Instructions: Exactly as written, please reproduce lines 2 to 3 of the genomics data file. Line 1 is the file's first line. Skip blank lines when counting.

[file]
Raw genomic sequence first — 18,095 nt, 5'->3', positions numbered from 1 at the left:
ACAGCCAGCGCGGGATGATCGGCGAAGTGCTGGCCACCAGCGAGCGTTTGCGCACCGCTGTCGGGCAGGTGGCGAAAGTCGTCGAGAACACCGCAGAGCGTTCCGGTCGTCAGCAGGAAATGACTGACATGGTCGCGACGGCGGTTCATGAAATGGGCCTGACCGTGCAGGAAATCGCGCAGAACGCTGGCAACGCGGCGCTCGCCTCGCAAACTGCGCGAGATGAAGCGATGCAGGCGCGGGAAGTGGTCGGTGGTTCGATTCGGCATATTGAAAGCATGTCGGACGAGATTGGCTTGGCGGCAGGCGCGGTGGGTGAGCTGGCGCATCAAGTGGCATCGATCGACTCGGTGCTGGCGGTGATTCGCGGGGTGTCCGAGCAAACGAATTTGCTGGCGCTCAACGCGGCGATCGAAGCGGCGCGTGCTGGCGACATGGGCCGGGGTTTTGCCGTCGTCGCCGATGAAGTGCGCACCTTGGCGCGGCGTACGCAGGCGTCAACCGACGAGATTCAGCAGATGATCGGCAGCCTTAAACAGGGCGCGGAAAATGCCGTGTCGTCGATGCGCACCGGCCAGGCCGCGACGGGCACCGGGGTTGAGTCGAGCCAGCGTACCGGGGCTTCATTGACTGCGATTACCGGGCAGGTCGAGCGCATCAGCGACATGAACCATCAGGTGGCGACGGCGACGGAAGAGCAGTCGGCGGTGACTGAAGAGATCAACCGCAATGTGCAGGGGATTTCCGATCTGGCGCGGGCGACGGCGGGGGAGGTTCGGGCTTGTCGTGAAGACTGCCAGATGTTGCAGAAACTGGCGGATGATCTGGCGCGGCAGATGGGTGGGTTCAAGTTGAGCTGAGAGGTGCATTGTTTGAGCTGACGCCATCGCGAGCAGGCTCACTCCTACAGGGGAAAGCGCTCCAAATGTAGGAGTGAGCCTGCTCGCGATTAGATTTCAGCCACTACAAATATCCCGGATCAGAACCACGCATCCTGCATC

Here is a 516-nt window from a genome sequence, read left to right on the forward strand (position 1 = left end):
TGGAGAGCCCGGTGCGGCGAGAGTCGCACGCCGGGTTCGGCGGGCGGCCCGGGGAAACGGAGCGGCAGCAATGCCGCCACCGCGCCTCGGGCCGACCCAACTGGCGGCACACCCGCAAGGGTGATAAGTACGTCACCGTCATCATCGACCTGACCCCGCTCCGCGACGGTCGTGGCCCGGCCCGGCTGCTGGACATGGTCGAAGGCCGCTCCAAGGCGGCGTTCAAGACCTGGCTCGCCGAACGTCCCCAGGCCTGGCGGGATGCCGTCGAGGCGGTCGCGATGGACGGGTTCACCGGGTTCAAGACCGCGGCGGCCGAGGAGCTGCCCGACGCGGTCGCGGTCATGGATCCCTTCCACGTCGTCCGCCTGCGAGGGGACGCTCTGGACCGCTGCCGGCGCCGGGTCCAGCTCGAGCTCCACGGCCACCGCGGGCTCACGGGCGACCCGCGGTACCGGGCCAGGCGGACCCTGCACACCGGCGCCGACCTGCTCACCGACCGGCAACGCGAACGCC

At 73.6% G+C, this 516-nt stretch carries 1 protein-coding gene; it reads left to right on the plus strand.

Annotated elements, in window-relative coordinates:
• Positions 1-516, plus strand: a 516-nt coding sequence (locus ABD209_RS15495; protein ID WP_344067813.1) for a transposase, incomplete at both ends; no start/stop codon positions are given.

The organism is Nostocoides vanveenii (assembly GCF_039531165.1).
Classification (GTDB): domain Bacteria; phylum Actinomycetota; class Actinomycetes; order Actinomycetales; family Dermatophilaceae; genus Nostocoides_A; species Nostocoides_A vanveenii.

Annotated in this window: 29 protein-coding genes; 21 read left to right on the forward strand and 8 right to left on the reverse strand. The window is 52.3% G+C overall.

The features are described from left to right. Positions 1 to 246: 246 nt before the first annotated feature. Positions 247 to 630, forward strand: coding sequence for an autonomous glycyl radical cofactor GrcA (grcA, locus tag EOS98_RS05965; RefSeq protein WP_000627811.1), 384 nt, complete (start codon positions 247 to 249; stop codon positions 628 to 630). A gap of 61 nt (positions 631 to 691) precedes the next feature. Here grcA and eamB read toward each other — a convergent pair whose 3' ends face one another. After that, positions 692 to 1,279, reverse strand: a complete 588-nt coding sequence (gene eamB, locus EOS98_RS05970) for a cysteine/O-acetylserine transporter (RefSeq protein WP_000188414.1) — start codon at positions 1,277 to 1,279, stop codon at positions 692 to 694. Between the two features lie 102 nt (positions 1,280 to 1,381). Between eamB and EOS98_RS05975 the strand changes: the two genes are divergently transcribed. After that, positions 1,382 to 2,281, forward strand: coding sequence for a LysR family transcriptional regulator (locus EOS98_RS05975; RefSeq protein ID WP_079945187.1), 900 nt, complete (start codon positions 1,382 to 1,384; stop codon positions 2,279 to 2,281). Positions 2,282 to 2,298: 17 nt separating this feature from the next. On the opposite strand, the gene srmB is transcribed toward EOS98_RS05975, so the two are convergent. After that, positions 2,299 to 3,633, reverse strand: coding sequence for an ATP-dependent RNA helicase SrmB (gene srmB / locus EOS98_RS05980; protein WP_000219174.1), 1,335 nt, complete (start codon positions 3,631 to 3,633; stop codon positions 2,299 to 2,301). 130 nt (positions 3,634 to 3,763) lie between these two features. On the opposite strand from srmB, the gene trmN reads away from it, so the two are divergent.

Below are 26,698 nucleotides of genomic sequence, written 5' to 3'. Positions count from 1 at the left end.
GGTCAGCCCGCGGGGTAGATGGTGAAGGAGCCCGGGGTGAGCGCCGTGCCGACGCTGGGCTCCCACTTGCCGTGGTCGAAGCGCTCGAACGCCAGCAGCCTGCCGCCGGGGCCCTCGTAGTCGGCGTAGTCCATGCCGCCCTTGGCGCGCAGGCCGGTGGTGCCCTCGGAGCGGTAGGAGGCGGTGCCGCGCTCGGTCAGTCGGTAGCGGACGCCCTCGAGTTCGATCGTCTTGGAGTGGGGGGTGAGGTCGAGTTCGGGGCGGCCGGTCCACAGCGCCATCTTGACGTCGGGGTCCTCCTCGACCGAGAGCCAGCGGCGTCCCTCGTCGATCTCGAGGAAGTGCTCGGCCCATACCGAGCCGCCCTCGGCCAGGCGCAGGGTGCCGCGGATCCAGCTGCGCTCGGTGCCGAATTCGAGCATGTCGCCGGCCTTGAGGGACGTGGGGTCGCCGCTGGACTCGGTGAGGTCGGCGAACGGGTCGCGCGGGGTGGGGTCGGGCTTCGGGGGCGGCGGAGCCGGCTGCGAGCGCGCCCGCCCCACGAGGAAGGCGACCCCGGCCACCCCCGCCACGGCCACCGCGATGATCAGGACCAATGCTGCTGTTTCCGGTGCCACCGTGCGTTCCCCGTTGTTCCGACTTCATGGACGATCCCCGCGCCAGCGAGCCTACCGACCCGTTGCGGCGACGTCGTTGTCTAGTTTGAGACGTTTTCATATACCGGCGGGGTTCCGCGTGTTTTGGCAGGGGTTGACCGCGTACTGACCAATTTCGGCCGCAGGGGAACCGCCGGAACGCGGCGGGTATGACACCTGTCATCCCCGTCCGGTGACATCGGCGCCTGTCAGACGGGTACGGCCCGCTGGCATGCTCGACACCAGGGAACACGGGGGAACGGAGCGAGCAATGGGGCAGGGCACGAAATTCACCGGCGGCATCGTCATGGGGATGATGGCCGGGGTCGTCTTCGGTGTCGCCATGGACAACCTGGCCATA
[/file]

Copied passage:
ACAGCCAGCGCGGGATGATCGGCGAAGTGCTGGCCACCAGCGAGCGTTTGCGCACCGCTGTCGGGCAGGTGGCGAAAGTCGTCGAGAACACCGCAGAGCGTTCCGGTCGTCAGCAGGAAATGACTGACATGGTCGCGACGGCGGTTCATGAAATGGGCCTGACCGTGCAGGAAATCGCGCAGAACGCTGGCAACGCGGCGCTCGCCTCGCAAACTGCGCGAGATGAAGCGATGCAGGCGCGGGAAGTGGTCGGTGGTTCGATTCGGCATATTGAAAGCATGTCGGACGAGATTGGCTTGGCGGCAGGCGCGGTGGGTGAGCTGGCGCATCAAGTGGCATCGATCGACTCGGTGCTGGCGGTGATTCGCGGGGTGTCCGAGCAAACGAATTTGCTGGCGCTCAACGCGGCGATCGAAGCGGCGCGTGCTGGCGACATGGGCCGGGGTTTTGCCGTCGTCGCCGATGAAGTGCGCACCTTGGCGCGGCGTACGCAGGCGTCAACCGACGAGATTCAGCAGATGATCGGCAGCCTTAAACAGGGCGCGGAAAATGCCGTGTCGTCGATGCGCACCGGCCAGGCCGCGACGGGCACCGGGGTTGAGTCGAGCCAGCGTACCGGGGCTTCATTGACTGCGATTACCGGGCAGGTCGAGCGCATCAGCGACATGAACCATCAGGTGGCGACGGCGACGGAAGAGCAGTCGGCGGTGACTGAAGAGATCAACCGCAATGTGCAGGGGATTTCCGATCTGGCGCGGGCGACGGCGGGGGAGGTTCGGGCTTGTCGTGAAGACTGCCAGATGTTGCAGAAACTGGCGGATGATCTGGCGCGGCAGATGGGTGGGTTCAAGTTGAGCTGAGAGGTGCATTGTTTGAGCTGACGCCATCGCGAGCAGGCTCACTCCTACAGGGGAAAGCGCTCCAAATGTAGGAGTGAGCCTGCTCGCGATTAGATTTCAGCCACTACAAATATCCCGGATCAGAACCACGCATCCTGCATC

Here is a 516-nt window from a genome sequence, read left to right on the forward strand (position 1 = left end):